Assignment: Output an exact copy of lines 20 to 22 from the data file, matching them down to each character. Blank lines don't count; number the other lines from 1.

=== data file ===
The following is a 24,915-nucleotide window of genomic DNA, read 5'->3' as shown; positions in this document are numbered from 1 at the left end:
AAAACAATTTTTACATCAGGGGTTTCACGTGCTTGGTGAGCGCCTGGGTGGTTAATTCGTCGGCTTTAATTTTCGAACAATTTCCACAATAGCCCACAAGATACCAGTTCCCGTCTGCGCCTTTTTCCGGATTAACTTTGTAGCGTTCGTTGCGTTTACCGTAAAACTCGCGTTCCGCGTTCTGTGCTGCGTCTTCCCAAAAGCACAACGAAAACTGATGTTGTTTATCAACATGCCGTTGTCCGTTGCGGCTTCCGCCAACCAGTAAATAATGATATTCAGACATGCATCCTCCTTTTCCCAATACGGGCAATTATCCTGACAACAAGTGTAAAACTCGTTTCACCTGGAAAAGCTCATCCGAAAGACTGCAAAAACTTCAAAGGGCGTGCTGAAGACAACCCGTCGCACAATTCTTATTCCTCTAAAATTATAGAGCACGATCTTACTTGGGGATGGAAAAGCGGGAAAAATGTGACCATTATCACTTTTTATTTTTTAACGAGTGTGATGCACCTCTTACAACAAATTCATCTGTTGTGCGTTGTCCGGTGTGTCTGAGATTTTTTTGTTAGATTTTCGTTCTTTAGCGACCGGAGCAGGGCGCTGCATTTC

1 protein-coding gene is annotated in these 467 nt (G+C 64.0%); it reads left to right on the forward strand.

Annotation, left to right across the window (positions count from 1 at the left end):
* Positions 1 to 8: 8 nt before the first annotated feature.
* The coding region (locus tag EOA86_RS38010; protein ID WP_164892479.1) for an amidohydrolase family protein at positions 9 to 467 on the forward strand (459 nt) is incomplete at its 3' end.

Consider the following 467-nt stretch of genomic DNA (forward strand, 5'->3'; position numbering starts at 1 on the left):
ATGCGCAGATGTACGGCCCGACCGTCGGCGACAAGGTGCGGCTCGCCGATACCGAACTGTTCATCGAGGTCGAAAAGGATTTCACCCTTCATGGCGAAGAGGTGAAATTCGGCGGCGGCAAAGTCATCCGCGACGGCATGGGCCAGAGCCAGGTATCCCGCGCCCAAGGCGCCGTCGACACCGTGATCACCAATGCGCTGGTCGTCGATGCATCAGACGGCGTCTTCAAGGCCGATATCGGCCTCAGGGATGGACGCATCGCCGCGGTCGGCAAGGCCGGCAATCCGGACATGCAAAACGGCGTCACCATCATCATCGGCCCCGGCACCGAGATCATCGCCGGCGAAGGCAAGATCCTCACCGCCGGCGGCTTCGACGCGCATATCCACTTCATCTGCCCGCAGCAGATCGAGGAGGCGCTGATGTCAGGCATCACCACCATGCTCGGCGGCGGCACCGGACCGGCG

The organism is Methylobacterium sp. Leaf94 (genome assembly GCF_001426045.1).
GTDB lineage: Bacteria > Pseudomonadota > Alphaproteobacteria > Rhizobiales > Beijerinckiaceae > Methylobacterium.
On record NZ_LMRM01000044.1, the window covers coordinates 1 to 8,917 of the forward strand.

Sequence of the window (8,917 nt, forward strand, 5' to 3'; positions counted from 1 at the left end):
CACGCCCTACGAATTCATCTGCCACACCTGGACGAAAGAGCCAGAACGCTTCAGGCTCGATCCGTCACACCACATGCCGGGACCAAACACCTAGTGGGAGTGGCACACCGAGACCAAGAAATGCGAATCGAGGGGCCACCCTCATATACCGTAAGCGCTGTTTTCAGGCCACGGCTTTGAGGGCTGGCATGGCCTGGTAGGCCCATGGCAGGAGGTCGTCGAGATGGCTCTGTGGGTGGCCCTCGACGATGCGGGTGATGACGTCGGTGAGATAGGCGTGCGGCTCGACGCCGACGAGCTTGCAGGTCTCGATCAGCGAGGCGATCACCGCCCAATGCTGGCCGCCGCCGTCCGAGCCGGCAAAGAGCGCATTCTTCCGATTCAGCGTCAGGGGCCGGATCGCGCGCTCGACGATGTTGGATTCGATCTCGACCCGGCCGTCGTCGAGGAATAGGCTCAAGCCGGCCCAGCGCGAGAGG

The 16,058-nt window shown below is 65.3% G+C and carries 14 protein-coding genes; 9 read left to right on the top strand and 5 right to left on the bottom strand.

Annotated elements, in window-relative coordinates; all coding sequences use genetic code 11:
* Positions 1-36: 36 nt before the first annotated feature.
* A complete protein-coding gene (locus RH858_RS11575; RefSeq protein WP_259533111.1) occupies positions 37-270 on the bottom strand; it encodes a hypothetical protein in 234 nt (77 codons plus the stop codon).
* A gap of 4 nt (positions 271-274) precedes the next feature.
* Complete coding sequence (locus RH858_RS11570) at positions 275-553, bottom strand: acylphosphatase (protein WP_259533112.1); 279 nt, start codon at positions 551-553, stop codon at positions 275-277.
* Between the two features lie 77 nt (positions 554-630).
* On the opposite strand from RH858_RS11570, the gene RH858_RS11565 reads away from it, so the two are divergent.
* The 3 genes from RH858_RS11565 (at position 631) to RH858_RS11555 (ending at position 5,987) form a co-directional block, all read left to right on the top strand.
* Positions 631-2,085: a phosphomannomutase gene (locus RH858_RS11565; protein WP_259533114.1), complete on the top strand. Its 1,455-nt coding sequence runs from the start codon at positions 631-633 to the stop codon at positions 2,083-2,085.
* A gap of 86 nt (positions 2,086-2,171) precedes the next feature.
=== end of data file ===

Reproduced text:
* Between the two features lie 77 nt (positions 554-630).
* On the opposite strand from RH858_RS11570, the gene RH858_RS11565 reads away from it, so the two are divergent.
* The 3 genes from RH858_RS11565 (at position 631) to RH858_RS11555 (ending at position 5,987) form a co-directional block, all read left to right on the top strand.